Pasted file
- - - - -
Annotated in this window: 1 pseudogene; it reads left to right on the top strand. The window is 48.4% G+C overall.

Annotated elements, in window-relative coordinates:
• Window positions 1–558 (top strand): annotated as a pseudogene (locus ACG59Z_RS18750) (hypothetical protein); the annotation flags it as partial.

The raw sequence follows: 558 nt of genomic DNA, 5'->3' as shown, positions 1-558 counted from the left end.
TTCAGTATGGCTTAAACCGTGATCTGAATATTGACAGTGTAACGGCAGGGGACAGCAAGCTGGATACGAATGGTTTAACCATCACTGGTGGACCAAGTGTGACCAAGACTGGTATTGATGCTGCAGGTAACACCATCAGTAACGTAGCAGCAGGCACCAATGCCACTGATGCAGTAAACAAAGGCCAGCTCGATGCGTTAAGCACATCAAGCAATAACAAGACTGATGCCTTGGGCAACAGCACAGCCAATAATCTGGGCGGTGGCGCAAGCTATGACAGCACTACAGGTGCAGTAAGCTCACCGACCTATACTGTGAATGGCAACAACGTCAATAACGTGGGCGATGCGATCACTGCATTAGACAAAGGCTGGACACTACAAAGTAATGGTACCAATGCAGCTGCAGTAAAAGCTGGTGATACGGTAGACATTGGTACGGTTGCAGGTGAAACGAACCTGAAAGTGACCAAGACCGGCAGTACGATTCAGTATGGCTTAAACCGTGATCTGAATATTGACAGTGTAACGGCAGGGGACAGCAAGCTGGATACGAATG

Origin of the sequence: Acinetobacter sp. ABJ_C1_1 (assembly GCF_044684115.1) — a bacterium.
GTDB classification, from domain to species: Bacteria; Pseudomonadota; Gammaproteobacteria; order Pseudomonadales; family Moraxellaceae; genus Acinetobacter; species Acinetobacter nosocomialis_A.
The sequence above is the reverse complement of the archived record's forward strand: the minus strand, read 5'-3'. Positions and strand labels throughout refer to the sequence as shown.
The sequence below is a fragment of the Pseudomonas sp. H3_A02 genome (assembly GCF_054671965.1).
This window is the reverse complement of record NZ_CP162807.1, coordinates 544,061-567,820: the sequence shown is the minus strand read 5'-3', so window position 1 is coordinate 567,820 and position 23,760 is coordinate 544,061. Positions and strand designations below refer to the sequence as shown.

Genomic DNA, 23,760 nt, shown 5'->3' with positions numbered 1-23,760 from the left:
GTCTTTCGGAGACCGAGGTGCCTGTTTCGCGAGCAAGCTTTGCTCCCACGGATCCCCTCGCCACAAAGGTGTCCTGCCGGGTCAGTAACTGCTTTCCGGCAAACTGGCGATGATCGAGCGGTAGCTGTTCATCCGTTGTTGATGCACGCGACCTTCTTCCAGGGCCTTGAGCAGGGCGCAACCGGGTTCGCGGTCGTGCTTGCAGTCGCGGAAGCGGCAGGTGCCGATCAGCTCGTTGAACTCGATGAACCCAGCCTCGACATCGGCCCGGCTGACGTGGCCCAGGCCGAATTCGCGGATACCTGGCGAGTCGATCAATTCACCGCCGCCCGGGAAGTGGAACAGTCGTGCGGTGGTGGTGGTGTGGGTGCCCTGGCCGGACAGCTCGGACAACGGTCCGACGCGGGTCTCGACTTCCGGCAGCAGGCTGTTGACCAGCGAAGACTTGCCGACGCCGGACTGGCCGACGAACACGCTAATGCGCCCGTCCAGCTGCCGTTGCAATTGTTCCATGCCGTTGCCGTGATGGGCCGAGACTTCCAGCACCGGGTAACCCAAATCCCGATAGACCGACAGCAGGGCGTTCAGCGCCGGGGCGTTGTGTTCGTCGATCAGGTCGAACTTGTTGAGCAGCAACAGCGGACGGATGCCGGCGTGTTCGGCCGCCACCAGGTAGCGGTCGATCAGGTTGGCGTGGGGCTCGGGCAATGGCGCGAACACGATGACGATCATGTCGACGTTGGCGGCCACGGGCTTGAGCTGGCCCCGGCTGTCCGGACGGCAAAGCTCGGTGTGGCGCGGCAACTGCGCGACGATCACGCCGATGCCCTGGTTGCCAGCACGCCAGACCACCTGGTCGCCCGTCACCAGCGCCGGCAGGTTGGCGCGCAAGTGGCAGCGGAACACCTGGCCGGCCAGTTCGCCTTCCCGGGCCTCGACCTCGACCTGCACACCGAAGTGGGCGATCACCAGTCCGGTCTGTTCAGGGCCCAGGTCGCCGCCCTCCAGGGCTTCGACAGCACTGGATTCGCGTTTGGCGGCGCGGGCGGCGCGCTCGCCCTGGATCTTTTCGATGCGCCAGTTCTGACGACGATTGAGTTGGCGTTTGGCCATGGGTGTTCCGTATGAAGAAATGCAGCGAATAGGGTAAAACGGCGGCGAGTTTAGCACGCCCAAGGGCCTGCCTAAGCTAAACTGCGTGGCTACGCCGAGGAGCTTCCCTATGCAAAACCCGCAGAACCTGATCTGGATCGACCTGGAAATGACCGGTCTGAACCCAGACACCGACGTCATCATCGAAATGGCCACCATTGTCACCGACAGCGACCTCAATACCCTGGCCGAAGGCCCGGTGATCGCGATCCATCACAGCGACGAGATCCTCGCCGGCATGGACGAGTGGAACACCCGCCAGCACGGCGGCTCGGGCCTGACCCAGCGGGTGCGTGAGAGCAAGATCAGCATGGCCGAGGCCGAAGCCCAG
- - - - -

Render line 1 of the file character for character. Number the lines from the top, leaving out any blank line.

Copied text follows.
Annotated in this window: 1 pseudogene; it reads left to right on the top strand. The window is 48.4% G+C overall.